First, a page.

The economy probably expanded at a 1.9 percent pace in the quarter ended Sept. 30, according to the median estimate of economists surveyed by Bloomberg News last month.
“A number of participants noted that the current sluggish pace of employment growth was insufficient to reduce unemployment at a satisfactory pace,” the minutes said. The unemployment rate held at 9.6 percent in September while payrolls fell by 95,000 workers after a revised 57,000 decrease in August, government figures showed Oct. 8. Private employers added 64,000 jobs in September, less than forecast.
The number of workers employed by local governments fell to the lowest level since October 2006 as U.S. cities and towns reduced the ranks of teachers and other employees in a bid to cut costs. Bristol-Myers Squibb Co., the New York-based drugmaker, said in September it will cut 3 percent of its global workforce, about 840 jobs, during the next six months.
The Fed minutes said most officials saw underlying inflation as below levels consistent with central bank objectives. The Sept. 21 FOMC statement said “measures of underlying inflation are currently at levels somewhat below those the committee judges most consistent, over the longer run,” with its legislative mandate for maximum employment and stable prices.
At the same time, “participants saw only small odds of deflation,” the report said.
Prices excluding food and energy have gained at a 1 percent annual pace in the three months through August, below Fed officials’ long-term preferred range of about 1.7 percent to 2 percent.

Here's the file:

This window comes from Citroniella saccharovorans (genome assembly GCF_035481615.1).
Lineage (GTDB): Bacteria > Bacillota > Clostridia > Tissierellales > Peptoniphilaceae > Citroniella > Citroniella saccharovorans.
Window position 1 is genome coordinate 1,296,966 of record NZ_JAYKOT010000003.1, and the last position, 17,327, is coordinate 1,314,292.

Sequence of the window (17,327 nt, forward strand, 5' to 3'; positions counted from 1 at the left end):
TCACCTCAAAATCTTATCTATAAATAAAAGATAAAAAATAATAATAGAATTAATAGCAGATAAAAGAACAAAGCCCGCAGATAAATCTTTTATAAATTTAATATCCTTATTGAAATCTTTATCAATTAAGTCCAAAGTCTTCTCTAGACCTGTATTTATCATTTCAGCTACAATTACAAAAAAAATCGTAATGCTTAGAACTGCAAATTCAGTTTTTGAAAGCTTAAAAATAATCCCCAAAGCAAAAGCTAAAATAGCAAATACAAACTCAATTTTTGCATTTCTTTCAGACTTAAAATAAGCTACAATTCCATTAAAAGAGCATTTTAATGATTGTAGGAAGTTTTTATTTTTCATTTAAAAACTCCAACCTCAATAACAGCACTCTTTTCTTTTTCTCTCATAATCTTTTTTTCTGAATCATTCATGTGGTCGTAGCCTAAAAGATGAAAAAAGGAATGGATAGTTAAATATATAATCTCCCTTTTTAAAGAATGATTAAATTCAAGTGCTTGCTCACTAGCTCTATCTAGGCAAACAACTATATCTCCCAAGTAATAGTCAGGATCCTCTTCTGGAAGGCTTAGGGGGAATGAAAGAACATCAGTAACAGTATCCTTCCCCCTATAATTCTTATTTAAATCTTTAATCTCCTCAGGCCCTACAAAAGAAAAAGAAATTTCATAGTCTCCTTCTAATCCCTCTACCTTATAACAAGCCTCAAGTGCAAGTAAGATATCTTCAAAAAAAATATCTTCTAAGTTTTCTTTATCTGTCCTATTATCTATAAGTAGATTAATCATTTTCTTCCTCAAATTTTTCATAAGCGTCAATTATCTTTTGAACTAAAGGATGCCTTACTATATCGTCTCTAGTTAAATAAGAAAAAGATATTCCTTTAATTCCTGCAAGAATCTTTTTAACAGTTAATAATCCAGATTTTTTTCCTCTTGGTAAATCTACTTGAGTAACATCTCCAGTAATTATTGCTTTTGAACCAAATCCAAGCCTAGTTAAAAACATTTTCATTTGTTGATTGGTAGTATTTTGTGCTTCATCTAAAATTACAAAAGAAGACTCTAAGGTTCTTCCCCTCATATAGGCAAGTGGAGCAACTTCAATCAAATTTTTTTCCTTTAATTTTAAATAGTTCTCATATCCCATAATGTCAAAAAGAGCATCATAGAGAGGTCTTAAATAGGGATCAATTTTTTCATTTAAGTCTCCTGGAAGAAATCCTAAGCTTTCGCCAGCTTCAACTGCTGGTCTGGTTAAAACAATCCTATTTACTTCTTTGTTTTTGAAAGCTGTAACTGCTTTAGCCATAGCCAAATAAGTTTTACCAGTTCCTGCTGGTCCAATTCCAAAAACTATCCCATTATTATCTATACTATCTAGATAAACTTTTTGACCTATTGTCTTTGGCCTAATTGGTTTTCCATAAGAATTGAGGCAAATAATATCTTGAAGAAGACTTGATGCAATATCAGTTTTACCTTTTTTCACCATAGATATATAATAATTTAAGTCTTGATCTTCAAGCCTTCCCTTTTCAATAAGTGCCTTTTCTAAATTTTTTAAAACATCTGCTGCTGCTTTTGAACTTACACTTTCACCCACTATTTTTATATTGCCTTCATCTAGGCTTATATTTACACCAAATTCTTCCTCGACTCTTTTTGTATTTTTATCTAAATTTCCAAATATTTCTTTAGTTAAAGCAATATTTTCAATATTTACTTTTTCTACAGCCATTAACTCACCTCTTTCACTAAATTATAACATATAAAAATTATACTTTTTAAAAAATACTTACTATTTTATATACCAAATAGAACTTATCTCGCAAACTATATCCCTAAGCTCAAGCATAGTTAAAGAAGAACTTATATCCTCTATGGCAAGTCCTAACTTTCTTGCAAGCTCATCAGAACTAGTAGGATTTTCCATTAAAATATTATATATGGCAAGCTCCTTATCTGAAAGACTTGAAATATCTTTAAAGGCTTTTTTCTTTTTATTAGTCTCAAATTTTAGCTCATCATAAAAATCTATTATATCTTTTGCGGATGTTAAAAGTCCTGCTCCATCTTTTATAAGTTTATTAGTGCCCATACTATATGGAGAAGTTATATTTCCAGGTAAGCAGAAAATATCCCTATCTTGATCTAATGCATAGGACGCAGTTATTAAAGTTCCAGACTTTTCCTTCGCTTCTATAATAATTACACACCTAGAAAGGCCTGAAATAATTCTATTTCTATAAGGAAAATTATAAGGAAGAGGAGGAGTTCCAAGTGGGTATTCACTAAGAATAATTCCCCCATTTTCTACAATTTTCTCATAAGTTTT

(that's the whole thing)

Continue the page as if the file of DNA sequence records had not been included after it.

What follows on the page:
At the same time, Wal-Mart Stores Inc.’s prices rose in September to the highest level in at least 21 months, according to JPMorgan Chase & Co., as the world’s largest retailer scaled back discounts from earlier this year.
Dudley, who serves as FOMC vice chairman and is the only regional Fed president to vote at every meeting, said in an Oct. 1 speech that “further action is likely to be warranted unless the economic outlook evolves in a way that makes me more confident that we will see better outcomes for both employment and inflation before too long.”
Other officials who indicated since the meeting that they favor further easing include Boston Fed President Eric Rosengren, who said Sept. 29 the Fed should respond “vigorously, creatively, thoughtfully and persistently” to a slow recovery, and Chicago Fed President Charles Evans, who said more action may be “desirable.”
Opponents of further easing include Philadelphia Fed President Charles Plosser, who said Sept. 29 that he doesn’t see how additional asset purchases will help employment in the near term. Richard Fisher of the Dallas Fed said Oct. 7 that the “efficacy of further accommodation at this point has yet to be established.”
Kansas City Fed President Thomas Hoenig was the only voting FOMC member to go against the decision for the sixth time this year, tying a record for most consecutive dissents at regular meetings since 1955.
In a speech earlier today, Hoenig, the Fed’s longest- serving current policy maker, cast doubt on the effectiveness of a new round of asset purchases, saying the costs are likely to outweigh the benefits.
Christina Romer, who resigned last month as chairman of President Barack Obama’s Council of Economic Advisers, yesterday urged further “unconventional policy” such as additional asset purchases, lowering the interest rate on reserves or aggressive communication.
That “could absolutely be helpful and absolutely should be tried,” Romer said yesterday at a forum on central banking at the National Press Club in Washington.